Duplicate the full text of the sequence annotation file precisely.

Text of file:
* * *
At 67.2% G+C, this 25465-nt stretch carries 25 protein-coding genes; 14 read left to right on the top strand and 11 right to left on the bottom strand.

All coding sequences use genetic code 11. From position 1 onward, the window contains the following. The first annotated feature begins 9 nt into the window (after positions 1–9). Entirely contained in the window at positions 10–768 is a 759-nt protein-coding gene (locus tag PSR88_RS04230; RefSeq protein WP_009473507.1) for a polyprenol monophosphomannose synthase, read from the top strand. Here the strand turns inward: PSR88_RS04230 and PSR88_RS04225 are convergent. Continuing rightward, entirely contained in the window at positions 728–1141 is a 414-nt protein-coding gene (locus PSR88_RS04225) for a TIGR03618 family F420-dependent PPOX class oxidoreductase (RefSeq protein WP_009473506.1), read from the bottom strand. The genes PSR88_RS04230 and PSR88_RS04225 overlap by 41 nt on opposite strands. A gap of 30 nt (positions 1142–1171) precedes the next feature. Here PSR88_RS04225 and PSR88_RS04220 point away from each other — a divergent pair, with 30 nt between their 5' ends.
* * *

At 67.2% G+C, this 25465-nt stretch carries 25 protein-coding genes; 14 read left to right on the top strand and 11 right to left on the bottom strand.

All coding sequences use genetic code 11. From position 1 onward, the window contains the following. The first annotated feature begins 9 nt into the window (after positions 1–9). Entirely contained in the window at positions 10–768 is a 759-nt protein-coding gene (locus tag PSR88_RS04230; RefSeq protein WP_009473507.1) for a polyprenol monophosphomannose synthase, read from the top strand. Here the strand turns inward: PSR88_RS04230 and PSR88_RS04225 are convergent. Continuing rightward, entirely contained in the window at positions 728–1141 is a 414-nt protein-coding gene (locus PSR88_RS04225) for a TIGR03618 family F420-dependent PPOX class oxidoreductase (RefSeq protein WP_009473506.1), read from the bottom strand. The genes PSR88_RS04230 and PSR88_RS04225 overlap by 41 nt on opposite strands. A gap of 30 nt (positions 1142–1171) precedes the next feature. Here PSR88_RS04225 and PSR88_RS04220 point away from each other — a divergent pair, with 30 nt between their 5' ends.